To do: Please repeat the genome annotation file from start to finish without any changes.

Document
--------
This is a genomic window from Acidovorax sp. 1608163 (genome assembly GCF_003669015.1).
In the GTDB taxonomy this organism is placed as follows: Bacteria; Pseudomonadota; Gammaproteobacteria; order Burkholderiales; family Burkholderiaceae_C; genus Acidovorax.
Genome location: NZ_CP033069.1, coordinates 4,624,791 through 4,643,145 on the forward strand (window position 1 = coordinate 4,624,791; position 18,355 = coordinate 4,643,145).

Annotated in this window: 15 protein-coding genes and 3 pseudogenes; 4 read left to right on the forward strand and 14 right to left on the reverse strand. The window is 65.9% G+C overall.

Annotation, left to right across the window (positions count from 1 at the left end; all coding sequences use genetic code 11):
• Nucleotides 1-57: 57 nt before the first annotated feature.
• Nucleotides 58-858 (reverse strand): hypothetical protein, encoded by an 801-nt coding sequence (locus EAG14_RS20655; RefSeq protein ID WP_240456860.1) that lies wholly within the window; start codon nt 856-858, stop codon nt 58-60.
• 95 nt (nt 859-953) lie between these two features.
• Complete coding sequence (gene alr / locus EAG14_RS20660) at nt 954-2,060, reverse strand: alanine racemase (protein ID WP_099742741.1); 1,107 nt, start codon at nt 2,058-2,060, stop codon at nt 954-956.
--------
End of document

This is a genomic window from Acidovorax sp. 1608163 (genome assembly GCF_003669015.1).
In the GTDB taxonomy this organism is placed as follows: Bacteria; Pseudomonadota; Gammaproteobacteria; order Burkholderiales; family Burkholderiaceae_C; genus Acidovorax.
Genome location: NZ_CP033069.1, coordinates 4,624,791 through 4,643,145 on the forward strand (window position 1 = coordinate 4,624,791; position 18,355 = coordinate 4,643,145).

Annotated in this window: 15 protein-coding genes and 3 pseudogenes; 4 read left to right on the forward strand and 14 right to left on the reverse strand. The window is 65.9% G+C overall.

Annotation, left to right across the window (positions count from 1 at the left end; all coding sequences use genetic code 11):
• Nucleotides 1-57: 57 nt before the first annotated feature.
• Nucleotides 58-858 (reverse strand): hypothetical protein, encoded by an 801-nt coding sequence (locus EAG14_RS20655; RefSeq protein ID WP_240456860.1) that lies wholly within the window; start codon nt 856-858, stop codon nt 58-60.
• 95 nt (nt 859-953) lie between these two features.
• Complete coding sequence (gene alr / locus EAG14_RS20660) at nt 954-2,060, reverse strand: alanine racemase (protein ID WP_099742741.1); 1,107 nt, start codon at nt 2,058-2,060, stop codon at nt 954-956.